The Australian Subtropical Coffee Growers Association salutes two trailblazers of the local coffee growing community who dedicated their lives to encouraging quality over quantity.
Last year saw the passing of two stalwarts of the Australian subtropical coffee industry: Joan Dibden and John Zentveld. Each, in their own way, contributed to the establishment, development, and expansion of the coffee-growing industry in the Northern Rivers Region of New South Wales. We, as an industry, have benefited from the sound groundwork these modern-day pioneers put in place, and will do so for years to come.
(24.9.1933 – 13.9.2018)
Joan and her partner Joy Phelps retired from their pathology and nursing careers respectively to take up the challenge of rekindling a local coffee industry that had folded some 60 years earlier. They established their Wombah Coffee Plantation near Iluka in 1982. They used seed from existing coffee trees in the area that were descendants of original coffee trees planted by Joan’s ancestor, John Bale, at Woolbin Island on the Clarence River near Wombah in the 1890s. Before long they had grown the plantation to its capacity of 1100 trees. Their original intention was to produce just enough coffee to use themselves but by 1992, production exceeded their demand, and they sold their excess green beans to the Sydney market.
Joan and Joy encouraged other locals in the Richmond Valley to get into coffee growing and for a small fee, they processed the coffee, and roasted their harvests. Joan and Joy insisted that all coffee they processed was to be handpicked and sun-dried, and advised prospective growers never to plant more trees than they could cope with because of the high cost involved in hand harvesting.
Once the roastery and café were established in the 1990s, they had established the first ‘crop to cup’ coffee enterprise in Australia – a path that others were to follow.
(27.6.32 – 17.3.2019)
When Phytophthora fungus devastated John’s avocado plantation in the late 1980s, he looked for a replacement crop to grow on his Newrybar property. David Peasley from the NSW Agriculture’s Tropical Research Centre at Alstonville encouraged John to grow coffee.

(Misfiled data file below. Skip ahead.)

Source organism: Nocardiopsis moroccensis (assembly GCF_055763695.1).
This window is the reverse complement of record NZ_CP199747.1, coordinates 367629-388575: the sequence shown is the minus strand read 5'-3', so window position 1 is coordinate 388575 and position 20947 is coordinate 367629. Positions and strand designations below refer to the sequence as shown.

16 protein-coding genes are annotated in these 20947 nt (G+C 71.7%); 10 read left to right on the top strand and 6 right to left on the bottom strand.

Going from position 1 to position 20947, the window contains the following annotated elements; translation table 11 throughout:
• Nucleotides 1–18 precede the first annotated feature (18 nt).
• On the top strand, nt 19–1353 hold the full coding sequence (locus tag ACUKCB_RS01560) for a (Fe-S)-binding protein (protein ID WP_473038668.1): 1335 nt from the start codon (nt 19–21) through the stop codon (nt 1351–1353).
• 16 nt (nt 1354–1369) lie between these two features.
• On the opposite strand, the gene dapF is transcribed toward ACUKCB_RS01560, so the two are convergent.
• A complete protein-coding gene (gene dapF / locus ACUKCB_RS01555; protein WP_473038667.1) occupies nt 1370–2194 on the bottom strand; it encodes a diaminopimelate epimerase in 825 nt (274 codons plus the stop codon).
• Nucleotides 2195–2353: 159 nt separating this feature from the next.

It was known historically that the Northern Rivers Area was perfect for growing coffee. However, the high cost of labour caused the industry to die by the early 20th century. John’s interest was stimulated by the development of a mechanical harvester, which at the time cost 60 cents per kilogram against $6 per kilogram for hand harvesting.
John was also an enthusiastic participant in the varietals trials to select the best coffee to grow in the Northern Rivers region, a project undertaken by the NSW Department of Primary Industries. John started off planting two acres with several of the variety finalists.
When the trees were three years old, with the financial backing of the government, a harvester was brought down from the manufacturer in Bundaberg for trials. The result was so good John decided to continue planting out the whole property with 33,000 K7 varietal coffee trees, and thus became the first commercial-sized coffee grower in subtropical Australia.
John will be remembered for his tenacity to gain distribution rights for coffee processing equipment in the Pacific Rim, and initiate the manufacture of small coffee pulpers for small landholder coffee producers, which are now sold in Australia and across the Pacific.
The Australian subtropical coffee industry owes a great debt to the vision, initiative, hard work, and success of Joan and John and their respective partners. They helped establish and grow an industry in the Australian subtropics that produces coffee comparable to some of the best and more established growing regions of the world.
This article was written by Jos Weber of the Australian Subtropical Coffee Growers Association.